October 15, 2018 / by Liz Kofman, Ph.D.
October is Disability Employment Awareness Month. Awareness is imperative and when combined with action is becomes effective. An estimated 20% of all Americans have a disability. However, less than 5% of the current workforce has a disability. This means there remains untapped talent that is being ignored or actively discouraged from applying for your open roles. Let’s change that!
It’s time to take action. One simple thing you can do is take a careful look at the next job description or advertisement you post. Are there words in there that may send the signal to someone with a disability that your workplace is not inclusive? Here are a few examples to be aware of in your postings that may dissuade people with disabilities from applying for your open position:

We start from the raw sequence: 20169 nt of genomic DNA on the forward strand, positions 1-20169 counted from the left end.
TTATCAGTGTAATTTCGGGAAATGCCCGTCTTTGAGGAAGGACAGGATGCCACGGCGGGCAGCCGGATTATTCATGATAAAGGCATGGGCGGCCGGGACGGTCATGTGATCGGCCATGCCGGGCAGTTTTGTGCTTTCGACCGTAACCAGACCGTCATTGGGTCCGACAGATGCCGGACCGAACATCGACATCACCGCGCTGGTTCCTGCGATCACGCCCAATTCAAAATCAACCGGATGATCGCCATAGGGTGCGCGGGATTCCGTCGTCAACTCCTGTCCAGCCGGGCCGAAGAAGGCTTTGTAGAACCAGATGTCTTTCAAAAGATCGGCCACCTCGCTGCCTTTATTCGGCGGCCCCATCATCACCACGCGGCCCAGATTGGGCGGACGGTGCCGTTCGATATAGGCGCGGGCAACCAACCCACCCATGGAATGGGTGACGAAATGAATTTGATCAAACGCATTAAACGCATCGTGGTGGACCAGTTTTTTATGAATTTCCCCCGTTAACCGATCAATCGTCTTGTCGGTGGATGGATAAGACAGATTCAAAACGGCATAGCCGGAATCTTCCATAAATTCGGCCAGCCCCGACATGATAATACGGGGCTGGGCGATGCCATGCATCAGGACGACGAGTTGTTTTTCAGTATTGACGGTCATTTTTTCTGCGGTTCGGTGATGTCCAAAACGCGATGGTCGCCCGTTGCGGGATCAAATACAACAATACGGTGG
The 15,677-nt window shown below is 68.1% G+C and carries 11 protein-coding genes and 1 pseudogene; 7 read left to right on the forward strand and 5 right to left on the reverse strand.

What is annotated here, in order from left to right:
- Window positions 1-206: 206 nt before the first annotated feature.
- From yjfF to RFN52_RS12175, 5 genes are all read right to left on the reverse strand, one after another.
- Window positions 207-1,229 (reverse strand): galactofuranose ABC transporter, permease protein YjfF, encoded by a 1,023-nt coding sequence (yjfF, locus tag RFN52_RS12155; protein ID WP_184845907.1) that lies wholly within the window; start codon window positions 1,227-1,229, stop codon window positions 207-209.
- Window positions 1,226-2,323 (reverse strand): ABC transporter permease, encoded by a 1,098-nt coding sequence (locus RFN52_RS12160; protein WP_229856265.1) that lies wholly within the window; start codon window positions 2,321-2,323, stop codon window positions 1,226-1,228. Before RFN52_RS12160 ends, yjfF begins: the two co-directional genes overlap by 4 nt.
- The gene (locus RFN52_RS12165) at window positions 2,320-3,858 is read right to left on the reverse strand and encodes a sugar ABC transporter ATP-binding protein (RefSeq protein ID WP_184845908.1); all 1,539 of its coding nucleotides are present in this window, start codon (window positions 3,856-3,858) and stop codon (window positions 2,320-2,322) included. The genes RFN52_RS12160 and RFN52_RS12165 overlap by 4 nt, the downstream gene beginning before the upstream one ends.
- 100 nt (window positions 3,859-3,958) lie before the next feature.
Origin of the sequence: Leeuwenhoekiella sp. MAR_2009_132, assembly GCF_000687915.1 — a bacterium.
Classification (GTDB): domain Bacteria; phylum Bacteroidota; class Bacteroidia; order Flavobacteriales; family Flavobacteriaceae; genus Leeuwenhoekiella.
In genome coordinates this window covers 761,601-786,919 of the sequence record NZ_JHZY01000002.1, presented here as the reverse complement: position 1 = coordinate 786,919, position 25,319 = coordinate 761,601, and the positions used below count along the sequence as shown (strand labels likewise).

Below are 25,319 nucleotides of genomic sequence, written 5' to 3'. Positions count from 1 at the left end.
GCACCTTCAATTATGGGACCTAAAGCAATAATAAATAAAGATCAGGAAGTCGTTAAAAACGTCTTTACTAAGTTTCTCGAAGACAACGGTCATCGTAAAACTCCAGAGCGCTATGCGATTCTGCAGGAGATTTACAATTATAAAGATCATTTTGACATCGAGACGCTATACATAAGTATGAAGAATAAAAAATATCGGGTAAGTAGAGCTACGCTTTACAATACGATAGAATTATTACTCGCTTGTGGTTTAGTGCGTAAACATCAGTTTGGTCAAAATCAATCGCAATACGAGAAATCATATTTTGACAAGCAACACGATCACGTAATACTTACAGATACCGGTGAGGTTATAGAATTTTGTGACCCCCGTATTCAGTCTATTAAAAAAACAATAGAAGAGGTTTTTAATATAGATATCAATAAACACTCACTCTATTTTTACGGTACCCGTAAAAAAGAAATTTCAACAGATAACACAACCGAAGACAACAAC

- No lame software here, we work with the best in the business. Lame refers to someone with physical or mobility disabilities. It’s not inclusive to compare something you don’t like to a disability.
- We work crazy fast! Using “crazy” or “insane” can be hurtful to people with mental illness. A simple “really fast” will do.
- You’re OCD when it comes to details. Obsessive-compulsive disorder (OCD) is an anxiety disorder and shouldn’t be talked about lightly. Use an alternative like “perfectionist” or “particular” instead.
While the above are some easy examples it’s a more challenging task than it appears. Writing a job description for diversity requires your people to know the problematic words, terms, and phrases to avoid and trust that they’ll produce an optimized and inclusive advert that will attract candidates no matter their gender, race, ethnicity, or disability.
Request your free walk through of the TalVista platform and learn how the software is designed to make all job descriptions more inclusive by automatically scanning for words that may discourage applicants from underrepresented groups.
For more information, visit www.talvista.com